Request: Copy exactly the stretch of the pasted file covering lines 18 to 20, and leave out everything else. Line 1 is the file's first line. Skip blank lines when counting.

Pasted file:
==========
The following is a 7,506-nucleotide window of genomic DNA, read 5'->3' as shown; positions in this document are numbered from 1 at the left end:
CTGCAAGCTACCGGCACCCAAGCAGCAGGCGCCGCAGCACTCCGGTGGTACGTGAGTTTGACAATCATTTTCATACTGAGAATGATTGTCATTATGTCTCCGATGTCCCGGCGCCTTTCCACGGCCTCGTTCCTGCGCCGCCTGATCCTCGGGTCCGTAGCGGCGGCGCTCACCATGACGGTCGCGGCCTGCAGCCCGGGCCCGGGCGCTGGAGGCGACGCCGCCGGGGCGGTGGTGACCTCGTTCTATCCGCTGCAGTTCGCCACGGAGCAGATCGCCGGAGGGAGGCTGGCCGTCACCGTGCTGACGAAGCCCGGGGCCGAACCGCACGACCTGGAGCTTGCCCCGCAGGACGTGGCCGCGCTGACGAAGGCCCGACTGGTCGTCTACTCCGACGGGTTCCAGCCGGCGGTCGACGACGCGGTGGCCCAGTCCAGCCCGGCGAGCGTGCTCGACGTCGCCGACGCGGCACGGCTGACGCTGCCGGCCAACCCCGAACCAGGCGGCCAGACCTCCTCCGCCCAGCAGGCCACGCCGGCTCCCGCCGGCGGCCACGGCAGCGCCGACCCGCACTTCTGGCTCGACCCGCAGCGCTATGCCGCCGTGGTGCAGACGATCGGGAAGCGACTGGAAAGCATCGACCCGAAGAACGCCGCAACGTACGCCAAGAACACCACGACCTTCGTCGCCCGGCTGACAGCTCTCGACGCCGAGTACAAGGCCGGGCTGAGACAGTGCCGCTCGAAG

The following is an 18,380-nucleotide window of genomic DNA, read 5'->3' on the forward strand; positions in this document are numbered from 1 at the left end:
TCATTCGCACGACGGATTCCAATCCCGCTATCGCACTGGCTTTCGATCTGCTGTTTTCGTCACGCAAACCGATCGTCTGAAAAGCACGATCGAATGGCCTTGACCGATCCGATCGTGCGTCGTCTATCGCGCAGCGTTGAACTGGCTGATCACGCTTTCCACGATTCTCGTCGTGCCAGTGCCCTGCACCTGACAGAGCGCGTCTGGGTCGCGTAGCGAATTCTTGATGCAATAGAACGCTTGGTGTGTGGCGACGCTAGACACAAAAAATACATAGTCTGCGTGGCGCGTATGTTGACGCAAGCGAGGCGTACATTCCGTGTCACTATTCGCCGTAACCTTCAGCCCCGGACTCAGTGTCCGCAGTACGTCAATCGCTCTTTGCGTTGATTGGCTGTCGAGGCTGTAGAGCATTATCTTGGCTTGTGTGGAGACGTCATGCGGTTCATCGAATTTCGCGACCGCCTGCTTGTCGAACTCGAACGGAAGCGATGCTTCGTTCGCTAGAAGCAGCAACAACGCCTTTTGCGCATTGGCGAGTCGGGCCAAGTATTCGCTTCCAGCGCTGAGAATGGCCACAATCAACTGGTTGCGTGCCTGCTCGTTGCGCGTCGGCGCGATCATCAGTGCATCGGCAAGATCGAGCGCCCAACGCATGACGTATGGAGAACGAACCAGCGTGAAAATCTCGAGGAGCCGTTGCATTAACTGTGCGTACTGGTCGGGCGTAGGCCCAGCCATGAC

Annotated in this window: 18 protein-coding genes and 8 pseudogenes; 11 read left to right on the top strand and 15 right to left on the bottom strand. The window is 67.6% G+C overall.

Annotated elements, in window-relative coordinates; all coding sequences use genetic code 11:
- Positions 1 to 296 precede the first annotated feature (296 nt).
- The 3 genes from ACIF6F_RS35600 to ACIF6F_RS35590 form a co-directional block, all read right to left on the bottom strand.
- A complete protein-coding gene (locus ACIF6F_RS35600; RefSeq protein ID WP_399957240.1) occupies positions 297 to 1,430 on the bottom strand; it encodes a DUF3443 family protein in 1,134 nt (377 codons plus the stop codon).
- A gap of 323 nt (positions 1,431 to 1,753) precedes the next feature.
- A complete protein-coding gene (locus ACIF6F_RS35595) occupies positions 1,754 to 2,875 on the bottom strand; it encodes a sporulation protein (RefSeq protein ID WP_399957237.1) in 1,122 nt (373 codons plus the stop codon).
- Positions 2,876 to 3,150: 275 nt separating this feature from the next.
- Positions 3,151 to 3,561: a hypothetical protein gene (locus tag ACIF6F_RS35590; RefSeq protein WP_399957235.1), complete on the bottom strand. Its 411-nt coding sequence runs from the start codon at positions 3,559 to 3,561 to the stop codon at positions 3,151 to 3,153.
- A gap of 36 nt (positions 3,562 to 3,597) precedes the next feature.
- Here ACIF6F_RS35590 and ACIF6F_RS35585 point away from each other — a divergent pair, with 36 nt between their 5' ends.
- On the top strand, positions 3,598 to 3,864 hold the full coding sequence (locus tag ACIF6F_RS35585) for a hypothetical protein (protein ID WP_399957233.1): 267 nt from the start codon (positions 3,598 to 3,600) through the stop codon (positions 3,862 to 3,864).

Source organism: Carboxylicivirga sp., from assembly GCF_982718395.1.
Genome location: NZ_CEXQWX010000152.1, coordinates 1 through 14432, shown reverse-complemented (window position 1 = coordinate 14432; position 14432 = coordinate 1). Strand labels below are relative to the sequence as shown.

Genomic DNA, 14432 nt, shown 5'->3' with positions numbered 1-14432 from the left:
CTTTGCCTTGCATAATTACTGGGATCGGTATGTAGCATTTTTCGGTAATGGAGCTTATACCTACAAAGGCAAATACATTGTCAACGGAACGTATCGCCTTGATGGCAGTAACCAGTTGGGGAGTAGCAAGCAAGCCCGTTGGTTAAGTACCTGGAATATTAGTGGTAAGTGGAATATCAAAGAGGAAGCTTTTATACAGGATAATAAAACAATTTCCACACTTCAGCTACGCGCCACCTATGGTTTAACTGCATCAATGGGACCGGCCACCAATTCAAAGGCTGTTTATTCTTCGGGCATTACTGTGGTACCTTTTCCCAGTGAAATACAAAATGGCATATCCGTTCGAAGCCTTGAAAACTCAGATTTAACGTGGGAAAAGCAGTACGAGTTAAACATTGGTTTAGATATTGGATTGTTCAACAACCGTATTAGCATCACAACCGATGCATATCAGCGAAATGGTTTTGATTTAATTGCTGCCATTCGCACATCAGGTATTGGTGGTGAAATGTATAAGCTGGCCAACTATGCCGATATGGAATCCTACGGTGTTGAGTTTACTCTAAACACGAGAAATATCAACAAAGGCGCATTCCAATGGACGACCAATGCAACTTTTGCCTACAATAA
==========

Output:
Genome location: NZ_CEXQWX010000152.1, coordinates 1 through 14432, shown reverse-complemented (window position 1 = coordinate 14432; position 14432 = coordinate 1). Strand labels below are relative to the sequence as shown.

Genomic DNA, 14432 nt, shown 5'->3' with positions numbered 1-14432 from the left:
CTTTGCCTTGCATAATTACTGGGATCGGTATGTAGCATTTTTCGGTAATGGAGCTTATACCTACAAAGGCAAATACATTGTCAACGGAACGTATCGCCTTGATGGCAGTAACCAGTTGGGGAGTAGCAAGCAAGCCCGTTGGTTAAGTACCTGGAATATTAGTGGTAAGTGGAATATCAAAGAGGAAGCTTTTATACAGGATAATAAAACAATTTCCACACTTCAGCTACGCGCCACCTATGGTTTAACTGCATCAATGGGACCGGCCACCAATTCAAAGGCTGTTTATTCTTCGGGCATTACTGTGGTACCTTTTCCCAGTGAAATACAAAATGGCATATCCGTTCGAAGCCTTGAAAACTCAGATTTAACGTGGGAAAAGCAGTACGAGTTAAACATTGGTTTAGATATTGGATTGTTCAACAACCGTATTAGCATCACAACCGATGCATATCAGCGAAATGGTTTTGATTTAATTGCTGCCATTCGCACATCAGGTATTGGTGGTGAAATGTATAAGCTGGCCAACTATGCCGATATGGAATCCTACGGTGTTGAGTTTACTCTAAACACGAGAAATATCAACAAAGGCGCATTCCAATGGACGACCAATGCAACTTTTGCCTACAATAA